The company is looking for skills to fill a gap.
Often companies look for staff to close a particular gap that has been left by the departure of another employee. However, a perfect fit is not always possible. More often than one might think, those looking to fill a position forget that the job description was probably defined quite a while ago and that the profile has changed over the years. This also applies for the former employee as well as the market, the sector and the competition. In the age of big data, robotics and artificial intelligence, the probability is very high that the required skills are significantly different than those provided by the previous employee.
So it would be useful to check what competencies you actually need. But what usually happens? The job description of the predecessor is used to find the new employee. However, it would probably be better and more motivating for all involved to first define what skills are actually missing in the group, team, or department. Particularly in long-established companies, it often shows that the required competencies have changed or the supposedly missing skills are already available through existing staff. Why should they not utilize their full potential? The inclusion of current employees for the recruitment of new staff also has the advantage that these often actively ask their friends and acquaintances to see if they can recommend people to fill the gap.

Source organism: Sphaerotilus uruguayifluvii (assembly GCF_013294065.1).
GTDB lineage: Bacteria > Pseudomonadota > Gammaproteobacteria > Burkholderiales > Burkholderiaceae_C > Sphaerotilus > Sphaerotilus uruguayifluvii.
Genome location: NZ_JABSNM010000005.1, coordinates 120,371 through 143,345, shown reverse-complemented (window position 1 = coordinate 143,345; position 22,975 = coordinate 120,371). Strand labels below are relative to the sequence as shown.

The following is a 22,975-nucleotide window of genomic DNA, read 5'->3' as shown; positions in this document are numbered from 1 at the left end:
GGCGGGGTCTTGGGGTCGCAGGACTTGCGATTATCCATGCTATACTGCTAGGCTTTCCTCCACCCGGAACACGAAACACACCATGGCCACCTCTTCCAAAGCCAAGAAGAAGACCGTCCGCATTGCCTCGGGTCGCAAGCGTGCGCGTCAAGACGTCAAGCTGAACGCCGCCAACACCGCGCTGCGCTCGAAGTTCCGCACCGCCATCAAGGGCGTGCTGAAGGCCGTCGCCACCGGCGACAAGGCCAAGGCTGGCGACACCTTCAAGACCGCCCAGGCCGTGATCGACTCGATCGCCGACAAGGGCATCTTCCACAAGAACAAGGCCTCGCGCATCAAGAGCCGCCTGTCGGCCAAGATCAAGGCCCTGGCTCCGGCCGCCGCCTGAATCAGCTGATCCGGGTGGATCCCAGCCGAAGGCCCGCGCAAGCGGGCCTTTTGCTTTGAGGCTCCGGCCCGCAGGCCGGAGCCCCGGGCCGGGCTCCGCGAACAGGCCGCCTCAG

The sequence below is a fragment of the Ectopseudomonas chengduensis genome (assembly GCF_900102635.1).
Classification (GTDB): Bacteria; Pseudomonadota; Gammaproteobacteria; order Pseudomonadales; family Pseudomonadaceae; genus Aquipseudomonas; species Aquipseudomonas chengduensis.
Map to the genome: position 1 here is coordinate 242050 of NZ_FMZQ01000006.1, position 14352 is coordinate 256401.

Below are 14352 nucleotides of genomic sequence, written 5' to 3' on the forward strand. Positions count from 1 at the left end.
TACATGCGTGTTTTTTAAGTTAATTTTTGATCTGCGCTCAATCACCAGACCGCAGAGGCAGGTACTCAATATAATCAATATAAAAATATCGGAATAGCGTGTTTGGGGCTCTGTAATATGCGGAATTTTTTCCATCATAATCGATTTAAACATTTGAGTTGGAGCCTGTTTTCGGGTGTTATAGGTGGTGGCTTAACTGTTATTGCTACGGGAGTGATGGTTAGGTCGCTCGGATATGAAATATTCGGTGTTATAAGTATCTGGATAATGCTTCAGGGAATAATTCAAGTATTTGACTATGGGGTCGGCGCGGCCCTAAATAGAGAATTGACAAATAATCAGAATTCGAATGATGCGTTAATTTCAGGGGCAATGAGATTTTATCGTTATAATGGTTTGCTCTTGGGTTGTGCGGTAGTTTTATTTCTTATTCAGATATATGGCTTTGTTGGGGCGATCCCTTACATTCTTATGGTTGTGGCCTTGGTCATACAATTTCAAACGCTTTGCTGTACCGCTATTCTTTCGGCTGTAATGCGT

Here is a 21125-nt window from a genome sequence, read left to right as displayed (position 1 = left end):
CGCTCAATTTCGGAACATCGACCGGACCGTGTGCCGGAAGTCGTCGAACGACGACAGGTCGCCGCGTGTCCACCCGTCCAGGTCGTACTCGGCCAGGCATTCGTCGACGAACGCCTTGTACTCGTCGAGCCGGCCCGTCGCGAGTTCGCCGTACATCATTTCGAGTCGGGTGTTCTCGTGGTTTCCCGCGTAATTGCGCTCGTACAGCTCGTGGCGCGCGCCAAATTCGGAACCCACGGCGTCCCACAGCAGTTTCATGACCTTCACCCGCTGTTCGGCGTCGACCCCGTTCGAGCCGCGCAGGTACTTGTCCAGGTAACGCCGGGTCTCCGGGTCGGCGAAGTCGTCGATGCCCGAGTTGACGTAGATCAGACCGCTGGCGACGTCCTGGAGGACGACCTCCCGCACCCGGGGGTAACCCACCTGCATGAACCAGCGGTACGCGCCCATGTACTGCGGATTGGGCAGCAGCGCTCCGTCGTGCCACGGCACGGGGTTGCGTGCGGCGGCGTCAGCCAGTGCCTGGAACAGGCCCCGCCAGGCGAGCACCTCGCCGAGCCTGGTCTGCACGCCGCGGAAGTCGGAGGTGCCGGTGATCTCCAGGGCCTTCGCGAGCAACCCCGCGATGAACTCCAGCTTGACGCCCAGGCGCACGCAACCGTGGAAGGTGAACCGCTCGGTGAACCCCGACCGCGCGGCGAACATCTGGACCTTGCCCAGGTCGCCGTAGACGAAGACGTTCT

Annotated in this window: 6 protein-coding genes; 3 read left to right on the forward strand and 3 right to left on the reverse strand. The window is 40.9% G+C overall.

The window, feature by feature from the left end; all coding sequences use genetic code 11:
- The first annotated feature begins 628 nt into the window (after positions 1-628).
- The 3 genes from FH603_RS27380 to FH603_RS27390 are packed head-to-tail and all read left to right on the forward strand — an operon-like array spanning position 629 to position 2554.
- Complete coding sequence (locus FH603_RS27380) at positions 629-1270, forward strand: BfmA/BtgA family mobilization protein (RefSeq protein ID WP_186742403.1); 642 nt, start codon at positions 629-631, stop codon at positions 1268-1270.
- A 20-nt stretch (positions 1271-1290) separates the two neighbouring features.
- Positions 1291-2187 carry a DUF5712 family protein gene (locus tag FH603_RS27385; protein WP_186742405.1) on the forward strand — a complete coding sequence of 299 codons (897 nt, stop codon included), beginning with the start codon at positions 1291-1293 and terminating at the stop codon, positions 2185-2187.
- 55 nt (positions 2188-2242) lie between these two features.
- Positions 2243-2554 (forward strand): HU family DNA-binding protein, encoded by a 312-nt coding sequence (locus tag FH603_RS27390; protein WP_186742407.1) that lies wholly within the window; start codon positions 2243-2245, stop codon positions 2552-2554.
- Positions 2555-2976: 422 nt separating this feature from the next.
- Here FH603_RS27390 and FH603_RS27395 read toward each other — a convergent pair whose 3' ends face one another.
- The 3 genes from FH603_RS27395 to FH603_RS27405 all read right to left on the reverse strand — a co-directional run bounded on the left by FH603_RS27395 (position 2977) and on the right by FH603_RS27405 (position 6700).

If the required core competencies really are the ones stated in the job description, it often helps to ask whether the rest of the job posting also has to be 100 percent fulfilled. Good candidates are frequently sorted out too quickly as they do not cover a few important skills. However, I believe it makes more sense to check in how far these missing skills can be covered by other means. Because, ultimately it makes no difference who exactly carries out certain activities. All that’s important is that everything gets done and the team runs smoothly.
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